The Commodities Feed: China omicron concerns

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Energy

Brent finished last week up about 5% WoW on the back of mounting supply concerns. However, we have started this week on a weaker footing. Both Brent and WTI are trading lower in the early morning session in Asia. Covid developments in China are not helping sentiment. Tianjin has begun city-wide testing after two local Omicron cases were detected. While we see other countries adapting to live with Covid, China clearly continues to pursue its zero-covid policy. This is a risk to oil demand since China is the largest crude oil importer in the world. We are also approaching Chinese New Year, a time when there is normally plenty of domestic travel, and so any domestic restrictions will weigh on oil consumption.

However, for now, the market is still mostly focusing on supply dynamics. Even with supply, however,  we are starting to see an improvement. In Libya, output has reportedly returned to 900Mbbls/d after maintenance work on pipelines. The maintenance work had led to a fall in production of 200Mbbls/d. While in Kazakhstan, clearly there is still plenty of uncertainty and so it will remain a risk to supply. That said, the Tengiz oil field, which initially adjusted production due to logistical issues, is now gradually returning production to normal levels.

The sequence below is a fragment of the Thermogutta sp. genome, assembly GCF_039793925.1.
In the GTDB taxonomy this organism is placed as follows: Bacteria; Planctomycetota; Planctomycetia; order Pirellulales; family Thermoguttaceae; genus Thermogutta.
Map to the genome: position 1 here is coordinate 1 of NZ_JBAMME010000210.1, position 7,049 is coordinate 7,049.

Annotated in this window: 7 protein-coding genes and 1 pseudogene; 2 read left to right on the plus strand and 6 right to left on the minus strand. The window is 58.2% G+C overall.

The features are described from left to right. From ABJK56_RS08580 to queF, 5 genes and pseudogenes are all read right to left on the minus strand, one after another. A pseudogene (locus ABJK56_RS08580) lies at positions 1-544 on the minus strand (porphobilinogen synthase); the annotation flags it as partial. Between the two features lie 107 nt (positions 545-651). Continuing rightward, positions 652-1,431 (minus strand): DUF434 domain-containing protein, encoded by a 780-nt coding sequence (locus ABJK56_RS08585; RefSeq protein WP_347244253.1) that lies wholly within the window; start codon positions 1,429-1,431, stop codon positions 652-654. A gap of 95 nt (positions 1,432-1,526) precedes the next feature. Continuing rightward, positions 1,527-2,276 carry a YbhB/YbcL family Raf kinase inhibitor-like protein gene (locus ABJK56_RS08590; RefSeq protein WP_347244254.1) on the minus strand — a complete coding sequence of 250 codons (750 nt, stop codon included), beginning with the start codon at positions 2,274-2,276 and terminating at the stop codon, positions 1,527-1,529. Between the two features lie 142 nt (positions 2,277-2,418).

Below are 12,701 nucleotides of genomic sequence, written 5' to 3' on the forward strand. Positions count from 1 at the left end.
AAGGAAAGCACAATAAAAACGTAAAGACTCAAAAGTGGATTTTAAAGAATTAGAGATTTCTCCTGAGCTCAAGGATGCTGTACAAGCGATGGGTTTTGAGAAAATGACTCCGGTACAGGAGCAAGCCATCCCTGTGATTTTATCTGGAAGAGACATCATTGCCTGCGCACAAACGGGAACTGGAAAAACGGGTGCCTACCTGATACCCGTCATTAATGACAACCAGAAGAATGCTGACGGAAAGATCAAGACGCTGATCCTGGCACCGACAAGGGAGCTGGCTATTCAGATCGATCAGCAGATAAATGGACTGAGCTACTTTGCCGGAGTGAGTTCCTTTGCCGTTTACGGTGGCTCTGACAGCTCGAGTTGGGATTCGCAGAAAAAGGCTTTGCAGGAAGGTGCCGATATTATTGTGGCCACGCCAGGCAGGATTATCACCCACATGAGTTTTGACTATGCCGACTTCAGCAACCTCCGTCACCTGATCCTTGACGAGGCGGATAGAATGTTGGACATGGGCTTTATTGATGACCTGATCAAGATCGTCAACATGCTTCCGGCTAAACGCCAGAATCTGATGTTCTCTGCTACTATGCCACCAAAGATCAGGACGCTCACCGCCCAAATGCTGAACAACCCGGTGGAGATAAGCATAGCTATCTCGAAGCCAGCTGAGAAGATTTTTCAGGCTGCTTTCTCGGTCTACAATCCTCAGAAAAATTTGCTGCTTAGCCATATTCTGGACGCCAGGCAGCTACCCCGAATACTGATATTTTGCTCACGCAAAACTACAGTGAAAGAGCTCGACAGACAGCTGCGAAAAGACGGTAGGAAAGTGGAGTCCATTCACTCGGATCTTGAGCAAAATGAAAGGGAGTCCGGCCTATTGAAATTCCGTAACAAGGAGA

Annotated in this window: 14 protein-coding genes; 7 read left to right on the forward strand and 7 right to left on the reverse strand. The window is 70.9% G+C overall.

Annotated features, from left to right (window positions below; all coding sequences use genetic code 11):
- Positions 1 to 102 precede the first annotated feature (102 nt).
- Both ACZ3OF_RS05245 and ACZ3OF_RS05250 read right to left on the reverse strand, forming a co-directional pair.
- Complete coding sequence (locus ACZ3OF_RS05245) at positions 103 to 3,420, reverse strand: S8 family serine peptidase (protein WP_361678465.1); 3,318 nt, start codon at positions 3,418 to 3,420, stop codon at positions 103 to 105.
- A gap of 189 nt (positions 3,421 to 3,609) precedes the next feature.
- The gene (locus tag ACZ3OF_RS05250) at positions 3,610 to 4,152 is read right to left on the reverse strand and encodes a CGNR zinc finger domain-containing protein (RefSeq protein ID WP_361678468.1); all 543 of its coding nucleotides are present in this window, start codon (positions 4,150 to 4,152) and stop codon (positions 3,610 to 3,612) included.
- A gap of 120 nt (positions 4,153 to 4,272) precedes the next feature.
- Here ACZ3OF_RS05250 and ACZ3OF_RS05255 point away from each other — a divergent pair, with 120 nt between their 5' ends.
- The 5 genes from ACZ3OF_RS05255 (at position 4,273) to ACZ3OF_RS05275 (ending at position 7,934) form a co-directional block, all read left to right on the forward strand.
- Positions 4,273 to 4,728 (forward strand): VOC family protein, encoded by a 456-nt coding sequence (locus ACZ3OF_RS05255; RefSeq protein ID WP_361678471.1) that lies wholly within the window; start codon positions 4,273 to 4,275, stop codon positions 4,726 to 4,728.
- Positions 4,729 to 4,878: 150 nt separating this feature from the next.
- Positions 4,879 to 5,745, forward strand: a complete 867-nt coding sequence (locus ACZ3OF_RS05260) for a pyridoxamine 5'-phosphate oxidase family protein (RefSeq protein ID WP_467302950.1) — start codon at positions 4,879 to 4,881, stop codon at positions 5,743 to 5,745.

The supply concern which is not going to disappear anytime soon is OPEC spare capacity. There are only a handful of members that have the capacity to increase output, whilst others are failing to meet their agreed production levels due to disruptions and lack of investment. This is evident when looking at OPEC production levels for December, where OPEC members within the deal increased output by 150Mbbls/d, against a possible output increase of 250Mbbls/d.

The European natural gas market came under pressure on Friday with TTF falling by around 8.6%. This follows news that the Groningen gas field in the Netherlands may increase output to 7.6bcm in the current gas year, up from an earlier estimate of 3.9bcm.  This is on the back of stronger demand as well as a delay in the start-up of a new nitrogen plant in Zuidbroek.